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Quick-service The product innovation process of restaurant chains quick-service restaurant chains Michael C. Ottenbacher Heilbronn University, Heilbronn, Germany, and
Received 20 May 2008 Revised 24 July 2008, 23 September 2008 Accepted 24 September 2008
Robert J. Harrington
University of Arkansas, Fayetteville, Arkansas, USA
Purpose – This paper aims to outline the innovation process activities described by quick-service restaurant (QSR) managers and to compare it with an earlier QSR process model and with those used in other food service settings. Design/methodology/approach – Six semi-structured interviews with QSR chain executives in the USA were conducted to better understand the underlying factors and dimensions that describe successful innovation process practices. Findings – For new QSR menu innovations, the development teams follow a structured approach to reduce the likelihood of failure due to issues such as poor consumer demand or implementation. QSR screen new food innovations approximately ﬁve times during the development process. Furthermore, today’s QSR innovation process integrates more sophisticated market research technology and a post-audit is carried out after the new food concept has been launched. In comparison with studies of Michelin-starred chefs QSR development teams use an approach that is much more explicitly structured as a whole due to the larger scale roll-out as well as greater cross-functional and regional differences to consider in the QSR setting. Research limitations/implications – The study was conducted in only one country and on a small sample. Based on an analysis of the ﬁndings, the innovation development process of QSR can be broken down into 13 main steps. Compared with earlier hospitality innovation studies, the process in this setting includes multiple screenings for high-risk innovations, and greater emphasis on operational and training issues. Originality/value – The study expands the scope of hospitality innovation research and the ﬁndings have important implications not only for QSR settings but also for other restaurant segments, and for other hospitality service endeavours. Keywords Innovation, Product development, Restaurants Paper type Research paper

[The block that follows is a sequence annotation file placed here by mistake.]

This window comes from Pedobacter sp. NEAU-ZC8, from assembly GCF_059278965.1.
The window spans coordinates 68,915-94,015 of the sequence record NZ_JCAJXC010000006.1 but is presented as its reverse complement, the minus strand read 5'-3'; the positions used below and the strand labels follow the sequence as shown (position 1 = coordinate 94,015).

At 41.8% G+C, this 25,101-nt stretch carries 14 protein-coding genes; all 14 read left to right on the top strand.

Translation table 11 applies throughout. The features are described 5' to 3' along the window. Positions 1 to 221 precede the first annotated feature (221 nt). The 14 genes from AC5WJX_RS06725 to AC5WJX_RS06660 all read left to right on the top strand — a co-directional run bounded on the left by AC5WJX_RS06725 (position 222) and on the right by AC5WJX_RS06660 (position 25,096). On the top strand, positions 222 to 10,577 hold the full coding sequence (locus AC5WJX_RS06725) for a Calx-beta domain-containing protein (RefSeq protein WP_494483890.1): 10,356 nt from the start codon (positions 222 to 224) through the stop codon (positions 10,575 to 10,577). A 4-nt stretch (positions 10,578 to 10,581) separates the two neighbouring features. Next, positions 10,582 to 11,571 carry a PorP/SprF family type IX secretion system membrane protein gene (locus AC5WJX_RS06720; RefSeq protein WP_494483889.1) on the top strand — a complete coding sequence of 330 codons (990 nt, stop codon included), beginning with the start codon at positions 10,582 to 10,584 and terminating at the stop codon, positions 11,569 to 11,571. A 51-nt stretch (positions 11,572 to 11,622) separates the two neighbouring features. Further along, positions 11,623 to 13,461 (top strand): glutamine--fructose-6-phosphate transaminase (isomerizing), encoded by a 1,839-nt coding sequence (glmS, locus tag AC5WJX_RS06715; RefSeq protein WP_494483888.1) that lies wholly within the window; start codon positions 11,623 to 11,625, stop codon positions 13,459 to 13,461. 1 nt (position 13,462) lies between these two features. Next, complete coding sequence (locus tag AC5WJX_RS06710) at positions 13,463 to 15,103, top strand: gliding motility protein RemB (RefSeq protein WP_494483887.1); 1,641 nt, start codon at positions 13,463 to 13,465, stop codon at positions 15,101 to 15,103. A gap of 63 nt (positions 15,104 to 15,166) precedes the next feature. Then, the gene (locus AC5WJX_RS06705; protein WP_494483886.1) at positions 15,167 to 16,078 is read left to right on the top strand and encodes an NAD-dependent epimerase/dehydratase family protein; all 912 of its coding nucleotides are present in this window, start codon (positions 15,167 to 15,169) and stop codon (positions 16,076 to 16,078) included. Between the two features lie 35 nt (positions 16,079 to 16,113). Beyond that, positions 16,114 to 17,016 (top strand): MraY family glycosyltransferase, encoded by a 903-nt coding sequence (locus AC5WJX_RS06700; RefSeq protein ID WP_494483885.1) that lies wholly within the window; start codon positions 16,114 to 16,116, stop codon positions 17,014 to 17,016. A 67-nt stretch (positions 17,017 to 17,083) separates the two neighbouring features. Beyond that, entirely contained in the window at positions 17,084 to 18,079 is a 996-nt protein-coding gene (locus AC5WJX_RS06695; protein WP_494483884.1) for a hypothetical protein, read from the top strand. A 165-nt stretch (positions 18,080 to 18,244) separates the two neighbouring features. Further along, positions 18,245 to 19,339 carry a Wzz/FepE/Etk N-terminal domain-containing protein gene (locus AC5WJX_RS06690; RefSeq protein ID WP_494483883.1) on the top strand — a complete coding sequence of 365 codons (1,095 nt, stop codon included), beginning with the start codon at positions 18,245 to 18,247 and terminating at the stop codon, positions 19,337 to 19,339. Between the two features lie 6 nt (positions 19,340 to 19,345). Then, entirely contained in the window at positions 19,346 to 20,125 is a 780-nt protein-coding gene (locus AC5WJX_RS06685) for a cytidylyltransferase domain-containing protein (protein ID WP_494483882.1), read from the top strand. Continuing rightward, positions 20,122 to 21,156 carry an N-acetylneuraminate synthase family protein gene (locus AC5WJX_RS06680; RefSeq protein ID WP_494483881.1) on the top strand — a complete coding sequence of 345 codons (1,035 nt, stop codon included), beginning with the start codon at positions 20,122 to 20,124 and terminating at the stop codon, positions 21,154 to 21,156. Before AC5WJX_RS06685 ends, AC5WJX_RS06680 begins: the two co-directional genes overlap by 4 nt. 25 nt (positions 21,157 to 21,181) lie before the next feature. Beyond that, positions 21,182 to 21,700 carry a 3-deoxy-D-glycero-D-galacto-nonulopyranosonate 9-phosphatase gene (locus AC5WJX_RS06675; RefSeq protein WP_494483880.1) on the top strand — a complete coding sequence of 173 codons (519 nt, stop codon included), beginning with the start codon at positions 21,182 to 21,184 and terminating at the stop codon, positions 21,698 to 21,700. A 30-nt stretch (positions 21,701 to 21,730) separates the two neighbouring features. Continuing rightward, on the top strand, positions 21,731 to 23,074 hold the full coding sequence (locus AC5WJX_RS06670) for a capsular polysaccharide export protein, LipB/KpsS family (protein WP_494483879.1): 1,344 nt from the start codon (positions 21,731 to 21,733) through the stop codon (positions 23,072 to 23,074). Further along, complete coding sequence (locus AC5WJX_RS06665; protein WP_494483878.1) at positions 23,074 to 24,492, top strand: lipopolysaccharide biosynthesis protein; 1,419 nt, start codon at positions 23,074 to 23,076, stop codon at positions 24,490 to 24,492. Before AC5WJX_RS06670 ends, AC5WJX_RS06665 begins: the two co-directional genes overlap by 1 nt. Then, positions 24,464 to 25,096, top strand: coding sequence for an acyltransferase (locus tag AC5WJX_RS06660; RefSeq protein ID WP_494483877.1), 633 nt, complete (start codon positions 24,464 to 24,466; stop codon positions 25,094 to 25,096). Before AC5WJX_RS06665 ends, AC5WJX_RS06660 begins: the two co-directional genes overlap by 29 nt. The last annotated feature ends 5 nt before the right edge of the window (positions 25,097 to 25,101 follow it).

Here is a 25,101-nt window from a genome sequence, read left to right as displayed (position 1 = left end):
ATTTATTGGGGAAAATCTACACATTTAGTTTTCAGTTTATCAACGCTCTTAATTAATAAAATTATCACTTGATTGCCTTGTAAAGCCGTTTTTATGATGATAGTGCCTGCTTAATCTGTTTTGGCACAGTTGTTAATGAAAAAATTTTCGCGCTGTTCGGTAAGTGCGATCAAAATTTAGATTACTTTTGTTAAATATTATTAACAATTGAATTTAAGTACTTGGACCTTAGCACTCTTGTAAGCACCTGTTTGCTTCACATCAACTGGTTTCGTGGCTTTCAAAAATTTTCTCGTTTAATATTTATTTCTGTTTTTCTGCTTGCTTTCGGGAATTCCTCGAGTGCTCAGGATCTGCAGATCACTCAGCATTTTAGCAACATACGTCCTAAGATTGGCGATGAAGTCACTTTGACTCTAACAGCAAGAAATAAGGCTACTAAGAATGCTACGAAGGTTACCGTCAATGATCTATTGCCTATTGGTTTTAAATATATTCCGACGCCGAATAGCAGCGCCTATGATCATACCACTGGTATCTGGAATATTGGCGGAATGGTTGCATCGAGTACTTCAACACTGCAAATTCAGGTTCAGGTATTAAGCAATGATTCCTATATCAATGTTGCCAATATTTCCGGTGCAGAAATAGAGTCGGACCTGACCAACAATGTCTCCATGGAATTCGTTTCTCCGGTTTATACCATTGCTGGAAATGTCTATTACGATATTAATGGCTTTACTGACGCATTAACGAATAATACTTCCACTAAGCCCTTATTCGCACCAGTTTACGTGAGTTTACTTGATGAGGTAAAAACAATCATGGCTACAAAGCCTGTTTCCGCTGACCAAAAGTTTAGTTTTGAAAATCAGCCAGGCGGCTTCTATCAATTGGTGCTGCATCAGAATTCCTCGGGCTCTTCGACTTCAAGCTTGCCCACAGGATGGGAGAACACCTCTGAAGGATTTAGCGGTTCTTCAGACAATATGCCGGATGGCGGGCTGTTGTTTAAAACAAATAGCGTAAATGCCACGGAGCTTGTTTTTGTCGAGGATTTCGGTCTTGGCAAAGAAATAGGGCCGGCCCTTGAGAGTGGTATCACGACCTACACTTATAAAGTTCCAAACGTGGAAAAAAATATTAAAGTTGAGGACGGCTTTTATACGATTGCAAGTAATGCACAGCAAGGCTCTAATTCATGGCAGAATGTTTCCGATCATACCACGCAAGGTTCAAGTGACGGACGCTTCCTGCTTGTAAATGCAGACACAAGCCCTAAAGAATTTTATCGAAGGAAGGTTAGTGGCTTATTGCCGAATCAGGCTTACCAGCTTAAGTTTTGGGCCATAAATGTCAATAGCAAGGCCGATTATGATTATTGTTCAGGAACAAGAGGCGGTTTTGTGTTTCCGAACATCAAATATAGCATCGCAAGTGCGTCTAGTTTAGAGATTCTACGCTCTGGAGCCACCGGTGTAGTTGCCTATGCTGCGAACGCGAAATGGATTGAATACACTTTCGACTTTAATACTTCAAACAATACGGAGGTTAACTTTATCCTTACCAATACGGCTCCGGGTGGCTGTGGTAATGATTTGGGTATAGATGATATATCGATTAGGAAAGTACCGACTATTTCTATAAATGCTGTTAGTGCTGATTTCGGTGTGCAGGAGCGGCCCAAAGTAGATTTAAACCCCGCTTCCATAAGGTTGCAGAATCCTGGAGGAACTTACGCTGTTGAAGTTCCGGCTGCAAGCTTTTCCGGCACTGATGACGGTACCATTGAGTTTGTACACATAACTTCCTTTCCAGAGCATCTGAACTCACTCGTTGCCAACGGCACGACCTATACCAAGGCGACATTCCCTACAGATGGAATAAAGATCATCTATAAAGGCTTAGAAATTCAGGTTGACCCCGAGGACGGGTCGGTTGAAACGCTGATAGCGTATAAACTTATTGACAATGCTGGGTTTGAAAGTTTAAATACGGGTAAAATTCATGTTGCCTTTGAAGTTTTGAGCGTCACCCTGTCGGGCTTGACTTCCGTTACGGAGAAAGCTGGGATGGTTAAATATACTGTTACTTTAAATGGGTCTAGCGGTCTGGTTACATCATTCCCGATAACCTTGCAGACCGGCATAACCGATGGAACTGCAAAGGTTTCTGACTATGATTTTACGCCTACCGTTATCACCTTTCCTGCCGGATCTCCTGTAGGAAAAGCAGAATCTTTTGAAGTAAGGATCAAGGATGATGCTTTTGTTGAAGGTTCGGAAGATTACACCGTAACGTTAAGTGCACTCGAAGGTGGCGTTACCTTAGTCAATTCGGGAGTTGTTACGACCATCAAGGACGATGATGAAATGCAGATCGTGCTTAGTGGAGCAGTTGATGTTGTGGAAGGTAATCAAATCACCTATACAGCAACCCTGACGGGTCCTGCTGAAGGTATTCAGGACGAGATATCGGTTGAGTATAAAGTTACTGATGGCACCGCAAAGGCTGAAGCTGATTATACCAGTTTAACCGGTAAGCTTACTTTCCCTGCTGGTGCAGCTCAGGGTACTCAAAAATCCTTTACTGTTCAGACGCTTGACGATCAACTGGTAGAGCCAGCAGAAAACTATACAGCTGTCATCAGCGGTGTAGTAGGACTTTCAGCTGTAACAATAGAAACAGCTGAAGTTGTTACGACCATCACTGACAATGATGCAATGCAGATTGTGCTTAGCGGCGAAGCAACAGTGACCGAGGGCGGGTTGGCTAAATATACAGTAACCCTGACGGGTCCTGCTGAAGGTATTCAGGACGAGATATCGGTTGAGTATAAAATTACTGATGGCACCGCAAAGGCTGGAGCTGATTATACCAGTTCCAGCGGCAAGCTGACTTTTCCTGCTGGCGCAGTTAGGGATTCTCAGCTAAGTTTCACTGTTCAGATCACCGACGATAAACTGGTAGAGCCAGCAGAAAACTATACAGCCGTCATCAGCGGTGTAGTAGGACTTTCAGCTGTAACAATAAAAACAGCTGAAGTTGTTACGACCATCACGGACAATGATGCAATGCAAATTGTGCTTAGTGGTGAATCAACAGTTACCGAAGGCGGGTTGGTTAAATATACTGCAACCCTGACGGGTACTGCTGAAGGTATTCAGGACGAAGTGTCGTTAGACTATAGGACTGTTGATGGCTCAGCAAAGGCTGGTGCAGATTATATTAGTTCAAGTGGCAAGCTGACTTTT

The importance of innovation as a central component of successful capitalistic endeavors has been proposed in the literature for more than half a century (Burns and Stalker, 1961; Schumpeter, 1934). But analysis of innovation management in foodservice is a much more recent proposition (Jones, 1996; Feltenstein, 1986). The drivers that inﬂuence innovative foodservice products are multifaceted and challenging, as consumer tastes and food trends change all the time. Although the overall economy appears to be slowing, the foodservice industry in the USA has grown continuously in the past 17 years and is expected to continue doing so in 2008. US restaurants offer jobs to 13.1 million people, and overall restaurant sales are forecast to reach $558 billion in 2008, a 4.4 percent increase from 2007 (National Restaurant
International Journal of Contemporary Hospitality Management Vol. 21 No. 5, 2009 pp. 523-541 q Emerald Group Publishing Limited 0959-6119 DOI 10.1108/09596110910967782
Association, 2007). Some of the most successful and largest restaurant chains are part of the quick-service restaurant (QSR) segment, such as McDonald’s, Pizza Hut, Subway and KFC. Every product seems to go through a life cycle: it is born, goes through several phases, and eventually dies as newer and better products come along. Because all products eventually decline, restaurants must develop new food items to replace aging ones. Innovation helps restaurants keep their product portfolio competitive and thereby achieve competitive advantage. Innovation is a critical issue for prosperity and...
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Quick-service restaurant chains
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